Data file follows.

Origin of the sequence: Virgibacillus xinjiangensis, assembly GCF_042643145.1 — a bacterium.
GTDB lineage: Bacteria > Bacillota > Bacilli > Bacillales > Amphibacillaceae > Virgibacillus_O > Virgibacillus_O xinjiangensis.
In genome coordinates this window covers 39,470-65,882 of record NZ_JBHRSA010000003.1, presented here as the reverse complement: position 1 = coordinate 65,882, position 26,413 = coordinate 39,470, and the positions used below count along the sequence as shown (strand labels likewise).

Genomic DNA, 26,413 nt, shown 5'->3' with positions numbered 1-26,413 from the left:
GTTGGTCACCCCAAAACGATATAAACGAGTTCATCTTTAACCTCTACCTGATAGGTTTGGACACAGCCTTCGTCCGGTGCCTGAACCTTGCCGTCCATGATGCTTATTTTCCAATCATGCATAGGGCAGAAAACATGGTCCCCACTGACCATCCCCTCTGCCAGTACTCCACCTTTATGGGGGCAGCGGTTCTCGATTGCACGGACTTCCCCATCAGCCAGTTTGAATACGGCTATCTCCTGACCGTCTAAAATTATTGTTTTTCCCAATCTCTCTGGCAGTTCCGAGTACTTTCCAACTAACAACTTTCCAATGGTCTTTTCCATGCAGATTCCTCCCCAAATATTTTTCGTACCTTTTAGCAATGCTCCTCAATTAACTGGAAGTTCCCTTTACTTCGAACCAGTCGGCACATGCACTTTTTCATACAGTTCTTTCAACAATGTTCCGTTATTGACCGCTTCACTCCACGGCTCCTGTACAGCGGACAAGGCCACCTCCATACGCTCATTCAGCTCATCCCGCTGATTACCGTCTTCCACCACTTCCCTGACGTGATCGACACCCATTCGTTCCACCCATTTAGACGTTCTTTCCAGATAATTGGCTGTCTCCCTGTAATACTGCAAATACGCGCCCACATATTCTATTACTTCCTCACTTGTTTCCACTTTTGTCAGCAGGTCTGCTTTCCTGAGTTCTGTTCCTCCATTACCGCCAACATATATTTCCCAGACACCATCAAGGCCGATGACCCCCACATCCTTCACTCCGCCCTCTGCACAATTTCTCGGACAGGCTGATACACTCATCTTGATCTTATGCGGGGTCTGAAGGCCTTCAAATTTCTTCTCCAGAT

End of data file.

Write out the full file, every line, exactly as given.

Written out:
Origin of the sequence: Virgibacillus xinjiangensis, assembly GCF_042643145.1 — a bacterium.
GTDB lineage: Bacteria > Bacillota > Bacilli > Bacillales > Amphibacillaceae > Virgibacillus_O > Virgibacillus_O xinjiangensis.
In genome coordinates this window covers 39,470-65,882 of record NZ_JBHRSA010000003.1, presented here as the reverse complement: position 1 = coordinate 65,882, position 26,413 = coordinate 39,470, and the positions used below count along the sequence as shown (strand labels likewise).

Genomic DNA, 26,413 nt, shown 5'->3' with positions numbered 1-26,413 from the left:
GTTGGTCACCCCAAAACGATATAAACGAGTTCATCTTTAACCTCTACCTGATAGGTTTGGACACAGCCTTCGTCCGGTGCCTGAACCTTGCCGTCCATGATGCTTATTTTCCAATCATGCATAGGGCAGAAAACATGGTCCCCACTGACCATCCCCTCTGCCAGTACTCCACCTTTATGGGGGCAGCGGTTCTCGATTGCACGGACTTCCCCATCAGCCAGTTTGAATACGGCTATCTCCTGACCGTCTAAAATTATTGTTTTTCCCAATCTCTCTGGCAGTTCCGAGTACTTTCCAACTAACAACTTTCCAATGGTCTTTTCCATGCAGATTCCTCCCCAAATATTTTTCGTACCTTTTAGCAATGCTCCTCAATTAACTGGAAGTTCCCTTTACTTCGAACCAGTCGGCACATGCACTTTTTCATACAGTTCTTTCAACAATGTTCCGTTATTGACCGCTTCACTCCACGGCTCCTGTACAGCGGACAAGGCCACCTCCATACGCTCATTCAGCTCATCCCGCTGATTACCGTCTTCCACCACTTCCCTGACGTGATCGACACCCATTCGTTCCACCCATTTAGACGTTCTTTCCAGATAATTGGCTGTCTCCCTGTAATACTGCAAATACGCGCCCACATATTCTATTACTTCCTCACTTGTTTCCACTTTTGTCAGCAGGTCTGCTTTCCTGAGTTCTGTTCCTCCATTACCGCCAACATATATTTCCCAGACACCATCAAGGCCGATGACCCCCACATCCTTCACTCCGCCCTCTGCACAATTTCTCGGACAGGCTGATACACTCATCTTGATCTTATGCGGGGTCTGAAGGCCTTCAAATTTCTTCTCCAGAT